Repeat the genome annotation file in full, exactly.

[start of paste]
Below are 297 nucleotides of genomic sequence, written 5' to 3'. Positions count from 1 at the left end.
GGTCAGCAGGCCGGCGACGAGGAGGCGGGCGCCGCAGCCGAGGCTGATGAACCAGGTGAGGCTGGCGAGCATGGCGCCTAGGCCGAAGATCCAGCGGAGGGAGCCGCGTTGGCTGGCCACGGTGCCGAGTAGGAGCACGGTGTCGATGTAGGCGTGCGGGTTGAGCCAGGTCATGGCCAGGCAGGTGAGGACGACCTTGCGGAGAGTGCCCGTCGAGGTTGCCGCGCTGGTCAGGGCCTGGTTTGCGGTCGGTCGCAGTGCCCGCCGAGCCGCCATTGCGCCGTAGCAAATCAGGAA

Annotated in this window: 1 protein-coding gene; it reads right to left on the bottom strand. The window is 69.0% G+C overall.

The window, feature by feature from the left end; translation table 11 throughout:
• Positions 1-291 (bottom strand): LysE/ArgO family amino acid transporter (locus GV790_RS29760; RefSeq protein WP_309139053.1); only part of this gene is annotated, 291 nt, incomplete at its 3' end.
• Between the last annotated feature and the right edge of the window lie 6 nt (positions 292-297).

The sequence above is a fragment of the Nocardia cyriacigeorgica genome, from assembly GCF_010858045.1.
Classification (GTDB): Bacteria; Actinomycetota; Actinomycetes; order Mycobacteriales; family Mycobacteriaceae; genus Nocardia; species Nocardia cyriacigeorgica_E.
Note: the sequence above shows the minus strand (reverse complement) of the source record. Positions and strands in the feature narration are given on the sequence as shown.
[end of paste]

Below are 297 nucleotides of genomic sequence, written 5' to 3'. Positions count from 1 at the left end.
GGTCAGCAGGCCGGCGACGAGGAGGCGGGCGCCGCAGCCGAGGCTGATGAACCAGGTGAGGCTGGCGAGCATGGCGCCTAGGCCGAAGATCCAGCGGAGGGAGCCGCGTTGGCTGGCCACGGTGCCGAGTAGGAGCACGGTGTCGATGTAGGCGTGCGGGTTGAGCCAGGTCATGGCCAGGCAGGTGAGGACGACCTTGCGGAGAGTGCCCGTCGAGGTTGCCGCGCTGGTCAGGGCCTGGTTTGCGGTCGGTCGCAGTGCCCGCCGAGCCGCCATTGCGCCGTAGCAAATCAGGAA

Annotated in this window: 1 protein-coding gene; it reads right to left on the bottom strand. The window is 69.0% G+C overall.

The window, feature by feature from the left end; translation table 11 throughout:
• Positions 1-291 (bottom strand): LysE/ArgO family amino acid transporter (locus GV790_RS29760; RefSeq protein WP_309139053.1); only part of this gene is annotated, 291 nt, incomplete at its 3' end.
• Between the last annotated feature and the right edge of the window lie 6 nt (positions 292-297).

The sequence above is a fragment of the Nocardia cyriacigeorgica genome, from assembly GCF_010858045.1.
Classification (GTDB): Bacteria; Actinomycetota; Actinomycetes; order Mycobacteriales; family Mycobacteriaceae; genus Nocardia; species Nocardia cyriacigeorgica_E.
Note: the sequence above shows the minus strand (reverse complement) of the source record. Positions and strands in the feature narration are given on the sequence as shown.